The District Court of Guam has denied the U.S. government’s motion to dismiss the lawsuit filed by the Guam Contractors Association (GCA) regarding the H2B work visa program.
The H-2B work visa program allows employers to bring certain foreign nonimmigrant workers to the United States to fill temporary nonagricultural jobs.
GCA and several other local businesses filed the lawsuit against the US government, accusing the feds of an “unnatural” denial of H2B visas for several consecutive months, resulting in a shortage of skilled construction workers for the island.
The U.S. government, however, has moved to dismiss the lawsuit, arguing that the recently enacted US defense bill already exempts Guam from any ban on foreign labor and thus the issue is now moot.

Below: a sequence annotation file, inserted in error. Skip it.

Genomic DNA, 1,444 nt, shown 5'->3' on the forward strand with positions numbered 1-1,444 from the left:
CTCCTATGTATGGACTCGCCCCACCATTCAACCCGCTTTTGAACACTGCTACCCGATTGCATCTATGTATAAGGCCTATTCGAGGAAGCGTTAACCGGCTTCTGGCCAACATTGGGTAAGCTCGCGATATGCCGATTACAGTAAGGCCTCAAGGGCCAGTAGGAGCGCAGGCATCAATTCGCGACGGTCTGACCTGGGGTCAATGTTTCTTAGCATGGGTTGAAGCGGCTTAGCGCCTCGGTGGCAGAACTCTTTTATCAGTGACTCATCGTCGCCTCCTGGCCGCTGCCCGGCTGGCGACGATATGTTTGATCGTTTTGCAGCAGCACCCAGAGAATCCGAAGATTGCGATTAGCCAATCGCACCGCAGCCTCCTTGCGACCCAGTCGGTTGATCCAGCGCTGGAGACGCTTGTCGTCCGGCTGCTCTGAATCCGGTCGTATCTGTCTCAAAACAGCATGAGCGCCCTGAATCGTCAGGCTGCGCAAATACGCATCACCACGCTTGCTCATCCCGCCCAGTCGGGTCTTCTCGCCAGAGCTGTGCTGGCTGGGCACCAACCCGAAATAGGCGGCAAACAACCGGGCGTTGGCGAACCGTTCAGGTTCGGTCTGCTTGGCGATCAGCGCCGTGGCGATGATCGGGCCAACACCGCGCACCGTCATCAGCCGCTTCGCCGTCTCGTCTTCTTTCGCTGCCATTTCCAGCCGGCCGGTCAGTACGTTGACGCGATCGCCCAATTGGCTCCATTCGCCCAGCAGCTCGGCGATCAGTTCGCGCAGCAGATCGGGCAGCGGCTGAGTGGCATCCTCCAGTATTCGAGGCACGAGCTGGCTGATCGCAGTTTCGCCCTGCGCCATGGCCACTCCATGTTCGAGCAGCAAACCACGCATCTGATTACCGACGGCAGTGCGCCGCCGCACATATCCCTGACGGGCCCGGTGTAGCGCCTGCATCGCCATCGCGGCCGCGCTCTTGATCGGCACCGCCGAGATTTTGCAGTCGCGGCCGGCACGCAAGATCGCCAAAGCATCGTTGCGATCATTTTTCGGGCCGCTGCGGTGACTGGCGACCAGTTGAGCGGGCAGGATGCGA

In her ruling, District Court Chief Judge Frances Tydingco Gatewood said that while portions of GCA’s lawsuit are likely rendered moot by the National Defense Authorization Act FY 19 and NDAA FY 21, the court does not find the legislation completely remedies all of GCA’s alleged injury-in-fact.
Additionally, the judge said the harm alleged is capable of repetition yet evading review, and thus the claims provide an exception to the mootness doctrine.
Thus, the court denied the U.S. government’s motion to dismiss the GCA lawsuit.